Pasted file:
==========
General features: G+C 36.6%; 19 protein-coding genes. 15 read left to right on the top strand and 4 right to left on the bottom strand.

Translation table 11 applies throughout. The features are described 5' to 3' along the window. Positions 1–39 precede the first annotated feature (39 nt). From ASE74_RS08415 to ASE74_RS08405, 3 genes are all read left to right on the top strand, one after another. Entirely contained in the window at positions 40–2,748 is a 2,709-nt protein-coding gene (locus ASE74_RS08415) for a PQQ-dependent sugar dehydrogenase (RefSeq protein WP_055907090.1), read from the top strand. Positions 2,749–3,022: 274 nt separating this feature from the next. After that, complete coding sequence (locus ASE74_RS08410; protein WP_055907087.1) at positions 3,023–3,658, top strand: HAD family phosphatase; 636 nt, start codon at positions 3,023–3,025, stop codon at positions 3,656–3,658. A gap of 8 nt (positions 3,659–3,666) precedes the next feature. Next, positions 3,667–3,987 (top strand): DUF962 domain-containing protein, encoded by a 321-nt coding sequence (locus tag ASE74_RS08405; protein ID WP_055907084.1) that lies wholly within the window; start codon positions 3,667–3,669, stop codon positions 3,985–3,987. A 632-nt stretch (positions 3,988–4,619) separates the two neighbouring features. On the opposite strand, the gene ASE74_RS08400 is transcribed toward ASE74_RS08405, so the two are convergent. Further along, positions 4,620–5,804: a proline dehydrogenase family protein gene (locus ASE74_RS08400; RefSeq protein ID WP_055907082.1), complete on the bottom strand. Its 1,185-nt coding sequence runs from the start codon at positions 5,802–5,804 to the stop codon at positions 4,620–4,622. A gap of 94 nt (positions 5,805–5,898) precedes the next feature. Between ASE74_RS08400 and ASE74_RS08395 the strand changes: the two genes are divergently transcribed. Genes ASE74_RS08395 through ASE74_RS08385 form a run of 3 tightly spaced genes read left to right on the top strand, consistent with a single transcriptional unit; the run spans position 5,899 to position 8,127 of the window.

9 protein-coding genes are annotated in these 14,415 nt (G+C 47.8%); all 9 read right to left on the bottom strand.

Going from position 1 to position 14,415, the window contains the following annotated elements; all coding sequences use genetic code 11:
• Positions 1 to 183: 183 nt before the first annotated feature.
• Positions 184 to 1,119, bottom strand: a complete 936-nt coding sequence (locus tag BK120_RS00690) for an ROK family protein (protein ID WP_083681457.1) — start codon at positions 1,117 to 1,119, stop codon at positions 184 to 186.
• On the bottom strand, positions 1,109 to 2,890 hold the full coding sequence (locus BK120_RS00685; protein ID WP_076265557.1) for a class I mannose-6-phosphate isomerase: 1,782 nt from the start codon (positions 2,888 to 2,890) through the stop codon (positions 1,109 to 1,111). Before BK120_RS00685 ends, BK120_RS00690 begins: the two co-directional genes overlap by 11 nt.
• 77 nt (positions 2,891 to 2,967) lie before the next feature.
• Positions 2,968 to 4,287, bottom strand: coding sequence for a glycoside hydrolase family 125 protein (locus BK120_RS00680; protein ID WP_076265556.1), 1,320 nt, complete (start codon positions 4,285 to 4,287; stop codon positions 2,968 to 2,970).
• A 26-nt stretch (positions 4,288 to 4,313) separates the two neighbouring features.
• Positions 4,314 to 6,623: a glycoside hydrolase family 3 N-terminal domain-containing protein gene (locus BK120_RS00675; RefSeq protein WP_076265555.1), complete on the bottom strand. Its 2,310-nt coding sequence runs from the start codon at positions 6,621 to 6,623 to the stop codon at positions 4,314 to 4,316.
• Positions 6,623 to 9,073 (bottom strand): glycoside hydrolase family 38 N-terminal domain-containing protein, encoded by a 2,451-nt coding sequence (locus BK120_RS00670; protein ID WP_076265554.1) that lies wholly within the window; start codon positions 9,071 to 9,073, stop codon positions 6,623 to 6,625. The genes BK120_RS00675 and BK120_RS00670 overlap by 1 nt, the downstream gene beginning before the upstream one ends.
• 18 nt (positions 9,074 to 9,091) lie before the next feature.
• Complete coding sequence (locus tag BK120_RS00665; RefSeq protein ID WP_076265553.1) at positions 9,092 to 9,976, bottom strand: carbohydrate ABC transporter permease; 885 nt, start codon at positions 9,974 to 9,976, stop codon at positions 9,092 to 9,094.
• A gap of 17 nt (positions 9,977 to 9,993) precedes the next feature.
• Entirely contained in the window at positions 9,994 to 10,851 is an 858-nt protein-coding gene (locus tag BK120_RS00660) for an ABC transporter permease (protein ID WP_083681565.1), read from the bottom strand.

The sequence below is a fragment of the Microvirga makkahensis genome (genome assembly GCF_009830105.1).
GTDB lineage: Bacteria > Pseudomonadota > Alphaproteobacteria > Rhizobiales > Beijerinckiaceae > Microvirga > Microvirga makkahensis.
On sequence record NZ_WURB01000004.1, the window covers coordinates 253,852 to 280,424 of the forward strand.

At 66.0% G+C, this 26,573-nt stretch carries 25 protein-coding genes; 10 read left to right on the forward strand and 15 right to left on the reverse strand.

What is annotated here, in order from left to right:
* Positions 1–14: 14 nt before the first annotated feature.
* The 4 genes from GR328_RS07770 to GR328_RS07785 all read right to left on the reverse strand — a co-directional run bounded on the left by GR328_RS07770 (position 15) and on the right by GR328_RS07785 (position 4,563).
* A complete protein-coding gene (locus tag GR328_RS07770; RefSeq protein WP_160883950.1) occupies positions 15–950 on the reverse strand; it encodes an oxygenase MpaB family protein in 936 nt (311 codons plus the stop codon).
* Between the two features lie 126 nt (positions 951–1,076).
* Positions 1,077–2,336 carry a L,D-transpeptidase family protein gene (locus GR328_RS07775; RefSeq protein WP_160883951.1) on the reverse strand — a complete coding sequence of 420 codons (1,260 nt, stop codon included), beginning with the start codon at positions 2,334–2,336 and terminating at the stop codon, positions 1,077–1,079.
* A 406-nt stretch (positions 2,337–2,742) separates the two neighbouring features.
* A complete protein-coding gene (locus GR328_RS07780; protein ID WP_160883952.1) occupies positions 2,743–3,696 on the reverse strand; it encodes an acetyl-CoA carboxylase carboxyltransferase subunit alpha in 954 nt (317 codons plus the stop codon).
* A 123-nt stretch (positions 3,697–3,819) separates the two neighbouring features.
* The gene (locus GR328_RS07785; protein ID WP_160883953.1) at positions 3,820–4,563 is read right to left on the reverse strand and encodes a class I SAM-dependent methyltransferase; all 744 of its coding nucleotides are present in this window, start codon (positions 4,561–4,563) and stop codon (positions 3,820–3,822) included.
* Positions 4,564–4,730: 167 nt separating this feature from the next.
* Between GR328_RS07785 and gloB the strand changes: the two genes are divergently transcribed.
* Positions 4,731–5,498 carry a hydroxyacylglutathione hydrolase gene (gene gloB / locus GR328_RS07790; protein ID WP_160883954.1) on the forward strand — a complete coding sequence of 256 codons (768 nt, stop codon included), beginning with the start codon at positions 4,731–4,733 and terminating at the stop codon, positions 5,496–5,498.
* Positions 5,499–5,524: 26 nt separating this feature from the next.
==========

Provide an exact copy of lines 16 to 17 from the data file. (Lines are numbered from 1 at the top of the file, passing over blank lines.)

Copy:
• Entirely contained in the window at positions 9,994 to 10,851 is an 858-nt protein-coding gene (locus tag BK120_RS00660) for an ABC transporter permease (protein ID WP_083681565.1), read from the bottom strand.

The sequence below is a fragment of the Microvirga makkahensis genome (genome assembly GCF_009830105.1).